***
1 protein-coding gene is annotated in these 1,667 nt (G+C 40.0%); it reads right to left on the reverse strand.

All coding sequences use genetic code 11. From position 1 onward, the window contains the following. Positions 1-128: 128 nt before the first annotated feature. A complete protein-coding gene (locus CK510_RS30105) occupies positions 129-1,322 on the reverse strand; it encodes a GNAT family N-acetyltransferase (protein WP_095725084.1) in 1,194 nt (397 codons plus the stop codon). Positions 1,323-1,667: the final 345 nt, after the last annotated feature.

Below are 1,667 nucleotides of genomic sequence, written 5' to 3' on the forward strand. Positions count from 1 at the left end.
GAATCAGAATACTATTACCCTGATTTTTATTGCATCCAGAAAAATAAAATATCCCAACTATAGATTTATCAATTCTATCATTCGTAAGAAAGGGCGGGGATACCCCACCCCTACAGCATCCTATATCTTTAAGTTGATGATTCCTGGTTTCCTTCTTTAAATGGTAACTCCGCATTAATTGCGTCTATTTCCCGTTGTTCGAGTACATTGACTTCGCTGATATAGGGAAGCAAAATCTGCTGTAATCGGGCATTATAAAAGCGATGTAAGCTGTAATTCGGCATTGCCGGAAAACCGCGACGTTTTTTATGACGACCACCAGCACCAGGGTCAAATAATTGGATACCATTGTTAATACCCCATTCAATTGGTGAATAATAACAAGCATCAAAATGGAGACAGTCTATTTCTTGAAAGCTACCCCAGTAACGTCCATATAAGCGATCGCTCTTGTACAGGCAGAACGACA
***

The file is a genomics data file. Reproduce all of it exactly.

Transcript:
1 protein-coding gene is annotated in these 1,667 nt (G+C 40.0%); it reads right to left on the reverse strand.

All coding sequences use genetic code 11. From position 1 onward, the window contains the following. Positions 1-128: 128 nt before the first annotated feature. A complete protein-coding gene (locus CK510_RS30105) occupies positions 129-1,322 on the reverse strand; it encodes a GNAT family N-acetyltransferase (protein WP_095725084.1) in 1,194 nt (397 codons plus the stop codon). Positions 1,323-1,667: the final 345 nt, after the last annotated feature.

Below are 1,667 nucleotides of genomic sequence, written 5' to 3' on the forward strand. Positions count from 1 at the left end.
GAATCAGAATACTATTACCCTGATTTTTATTGCATCCAGAAAAATAAAATATCCCAACTATAGATTTATCAATTCTATCATTCGTAAGAAAGGGCGGGGATACCCCACCCCTACAGCATCCTATATCTTTAAGTTGATGATTCCTGGTTTCCTTCTTTAAATGGTAACTCCGCATTAATTGCGTCTATTTCCCGTTGTTCGAGTACATTGACTTCGCTGATATAGGGAAGCAAAATCTGCTGTAATCGGGCATTATAAAAGCGATGTAAGCTGTAATTCGGCATTGCCGGAAAACCGCGACGTTTTTTATGACGACCACCAGCACCAGGGTCAAATAATTGGATACCATTGTTAATACCCCATTCAATTGGTGAATAATAACAAGCATCAAAATGGAGACAGTCTATTTCTTGAAAGCTACCCCAGTAACGTCCATATAAGCGATCGCTCTTGTACAGGCAGAACGACA